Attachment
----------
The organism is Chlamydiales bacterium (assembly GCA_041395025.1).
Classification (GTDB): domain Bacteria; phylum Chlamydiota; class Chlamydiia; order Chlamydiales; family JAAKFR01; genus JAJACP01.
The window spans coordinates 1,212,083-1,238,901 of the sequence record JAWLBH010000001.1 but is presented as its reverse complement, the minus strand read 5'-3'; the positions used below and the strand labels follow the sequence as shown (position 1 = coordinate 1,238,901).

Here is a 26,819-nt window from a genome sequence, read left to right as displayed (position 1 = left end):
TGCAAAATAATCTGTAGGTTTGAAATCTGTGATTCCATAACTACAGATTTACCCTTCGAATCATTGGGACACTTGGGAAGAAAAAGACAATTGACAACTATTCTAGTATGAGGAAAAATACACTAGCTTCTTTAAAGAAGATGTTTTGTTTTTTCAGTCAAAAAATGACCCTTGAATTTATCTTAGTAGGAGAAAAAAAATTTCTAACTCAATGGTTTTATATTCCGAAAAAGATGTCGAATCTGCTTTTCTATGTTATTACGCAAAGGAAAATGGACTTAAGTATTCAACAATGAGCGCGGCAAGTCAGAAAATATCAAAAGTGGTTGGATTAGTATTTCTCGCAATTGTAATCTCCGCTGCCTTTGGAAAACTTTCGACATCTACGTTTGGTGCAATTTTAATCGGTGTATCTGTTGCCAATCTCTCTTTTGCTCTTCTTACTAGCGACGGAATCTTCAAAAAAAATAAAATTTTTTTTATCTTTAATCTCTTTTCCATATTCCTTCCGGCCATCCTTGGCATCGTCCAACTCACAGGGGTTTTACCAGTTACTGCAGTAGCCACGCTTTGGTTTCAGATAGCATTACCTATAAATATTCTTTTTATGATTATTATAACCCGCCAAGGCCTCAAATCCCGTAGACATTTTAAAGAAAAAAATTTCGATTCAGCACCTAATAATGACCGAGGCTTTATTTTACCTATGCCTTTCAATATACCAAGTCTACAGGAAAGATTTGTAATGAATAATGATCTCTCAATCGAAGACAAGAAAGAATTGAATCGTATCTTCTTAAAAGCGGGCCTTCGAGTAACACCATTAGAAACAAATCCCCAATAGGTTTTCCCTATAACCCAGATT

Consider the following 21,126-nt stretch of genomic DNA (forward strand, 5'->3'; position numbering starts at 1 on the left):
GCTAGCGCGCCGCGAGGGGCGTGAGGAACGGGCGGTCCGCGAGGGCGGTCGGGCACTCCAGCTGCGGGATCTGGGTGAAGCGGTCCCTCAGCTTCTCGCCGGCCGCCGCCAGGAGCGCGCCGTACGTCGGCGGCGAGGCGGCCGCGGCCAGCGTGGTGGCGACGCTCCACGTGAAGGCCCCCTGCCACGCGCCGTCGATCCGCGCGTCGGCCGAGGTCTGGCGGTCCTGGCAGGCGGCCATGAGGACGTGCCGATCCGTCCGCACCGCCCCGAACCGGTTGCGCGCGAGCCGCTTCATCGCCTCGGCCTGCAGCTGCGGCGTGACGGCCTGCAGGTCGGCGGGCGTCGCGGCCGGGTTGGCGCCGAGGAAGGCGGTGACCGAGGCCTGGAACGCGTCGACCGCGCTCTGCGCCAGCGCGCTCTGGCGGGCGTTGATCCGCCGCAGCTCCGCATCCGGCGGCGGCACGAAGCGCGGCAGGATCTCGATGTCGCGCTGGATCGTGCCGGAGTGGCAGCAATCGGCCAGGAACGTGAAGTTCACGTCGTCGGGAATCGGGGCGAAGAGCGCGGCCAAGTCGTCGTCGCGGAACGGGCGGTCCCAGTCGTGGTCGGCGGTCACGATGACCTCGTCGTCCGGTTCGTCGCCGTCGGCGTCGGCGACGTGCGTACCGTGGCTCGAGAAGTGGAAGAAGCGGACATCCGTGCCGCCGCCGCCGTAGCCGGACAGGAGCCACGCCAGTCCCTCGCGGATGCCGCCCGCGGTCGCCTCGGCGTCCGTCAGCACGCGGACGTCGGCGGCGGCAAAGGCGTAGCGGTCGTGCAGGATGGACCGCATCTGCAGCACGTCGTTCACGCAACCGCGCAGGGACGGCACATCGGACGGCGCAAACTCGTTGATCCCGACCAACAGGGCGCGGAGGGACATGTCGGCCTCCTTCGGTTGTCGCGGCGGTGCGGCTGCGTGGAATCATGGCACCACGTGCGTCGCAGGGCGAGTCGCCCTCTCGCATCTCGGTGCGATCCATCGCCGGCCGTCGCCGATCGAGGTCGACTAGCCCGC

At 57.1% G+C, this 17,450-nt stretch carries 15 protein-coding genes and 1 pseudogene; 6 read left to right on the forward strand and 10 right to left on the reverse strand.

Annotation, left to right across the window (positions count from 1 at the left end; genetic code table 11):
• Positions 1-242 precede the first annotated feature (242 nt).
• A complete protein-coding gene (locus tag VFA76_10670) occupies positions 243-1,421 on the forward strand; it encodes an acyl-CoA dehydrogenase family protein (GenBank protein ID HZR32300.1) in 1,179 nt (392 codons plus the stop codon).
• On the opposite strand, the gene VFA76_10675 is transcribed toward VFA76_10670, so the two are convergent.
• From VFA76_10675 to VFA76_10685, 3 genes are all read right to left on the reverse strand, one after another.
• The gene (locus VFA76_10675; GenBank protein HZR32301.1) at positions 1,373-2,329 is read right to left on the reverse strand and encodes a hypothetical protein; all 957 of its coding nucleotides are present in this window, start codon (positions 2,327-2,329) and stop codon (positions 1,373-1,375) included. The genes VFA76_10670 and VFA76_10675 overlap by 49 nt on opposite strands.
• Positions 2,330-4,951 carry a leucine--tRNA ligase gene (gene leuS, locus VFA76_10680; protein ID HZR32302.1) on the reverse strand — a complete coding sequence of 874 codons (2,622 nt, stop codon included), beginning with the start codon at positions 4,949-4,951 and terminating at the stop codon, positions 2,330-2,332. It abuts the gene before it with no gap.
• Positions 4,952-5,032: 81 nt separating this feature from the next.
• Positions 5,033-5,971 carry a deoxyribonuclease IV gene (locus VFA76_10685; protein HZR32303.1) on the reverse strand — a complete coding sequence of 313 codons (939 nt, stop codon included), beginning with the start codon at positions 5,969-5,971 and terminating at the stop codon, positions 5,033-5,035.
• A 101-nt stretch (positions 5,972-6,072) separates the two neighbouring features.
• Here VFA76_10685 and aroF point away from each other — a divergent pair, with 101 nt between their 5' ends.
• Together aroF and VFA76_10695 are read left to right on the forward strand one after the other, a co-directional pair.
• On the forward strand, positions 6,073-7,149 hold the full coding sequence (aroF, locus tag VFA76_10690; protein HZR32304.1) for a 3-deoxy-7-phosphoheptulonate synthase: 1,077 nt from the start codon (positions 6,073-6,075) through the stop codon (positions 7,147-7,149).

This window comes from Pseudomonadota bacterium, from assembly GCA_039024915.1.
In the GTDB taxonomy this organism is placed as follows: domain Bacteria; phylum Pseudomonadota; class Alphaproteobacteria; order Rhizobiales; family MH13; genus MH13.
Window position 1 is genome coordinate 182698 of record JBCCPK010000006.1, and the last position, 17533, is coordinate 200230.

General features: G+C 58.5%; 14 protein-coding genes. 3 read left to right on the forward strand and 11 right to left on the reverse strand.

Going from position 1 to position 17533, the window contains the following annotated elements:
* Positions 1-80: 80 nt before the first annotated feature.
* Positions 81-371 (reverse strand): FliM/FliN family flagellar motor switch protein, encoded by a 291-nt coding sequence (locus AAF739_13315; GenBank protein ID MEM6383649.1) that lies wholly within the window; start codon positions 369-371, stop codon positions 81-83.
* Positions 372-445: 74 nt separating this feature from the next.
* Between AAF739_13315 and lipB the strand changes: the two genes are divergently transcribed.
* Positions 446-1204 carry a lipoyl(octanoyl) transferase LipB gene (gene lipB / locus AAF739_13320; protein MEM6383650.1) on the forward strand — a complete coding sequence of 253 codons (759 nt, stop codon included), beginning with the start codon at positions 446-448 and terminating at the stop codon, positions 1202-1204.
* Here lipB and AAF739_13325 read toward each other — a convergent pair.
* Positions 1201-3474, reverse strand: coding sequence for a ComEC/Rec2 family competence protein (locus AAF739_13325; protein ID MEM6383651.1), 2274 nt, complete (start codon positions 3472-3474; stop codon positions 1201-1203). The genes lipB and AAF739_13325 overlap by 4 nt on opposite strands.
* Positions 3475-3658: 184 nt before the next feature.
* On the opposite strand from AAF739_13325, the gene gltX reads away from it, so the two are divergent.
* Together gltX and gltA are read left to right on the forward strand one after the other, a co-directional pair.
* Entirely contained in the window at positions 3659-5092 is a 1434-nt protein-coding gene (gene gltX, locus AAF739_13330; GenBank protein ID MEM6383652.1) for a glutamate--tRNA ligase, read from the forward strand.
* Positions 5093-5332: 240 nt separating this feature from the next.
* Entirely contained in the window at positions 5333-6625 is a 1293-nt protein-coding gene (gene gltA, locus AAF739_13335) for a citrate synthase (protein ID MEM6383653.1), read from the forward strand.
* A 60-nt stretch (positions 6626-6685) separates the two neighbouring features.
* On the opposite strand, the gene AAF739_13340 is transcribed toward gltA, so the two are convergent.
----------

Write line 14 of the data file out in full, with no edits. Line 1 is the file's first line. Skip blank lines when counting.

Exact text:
• The gene (locus VFA76_10675; GenBank protein HZR32301.1) at positions 1,373-2,329 is read right to left on the reverse strand and encodes a hypothetical protein; all 957 of its coding nucleotides are present in this window, start codon (positions 2,327-2,329) and stop codon (positions 1,373-1,375) included. The genes VFA76_10670 and VFA76_10675 overlap by 49 nt on opposite strands.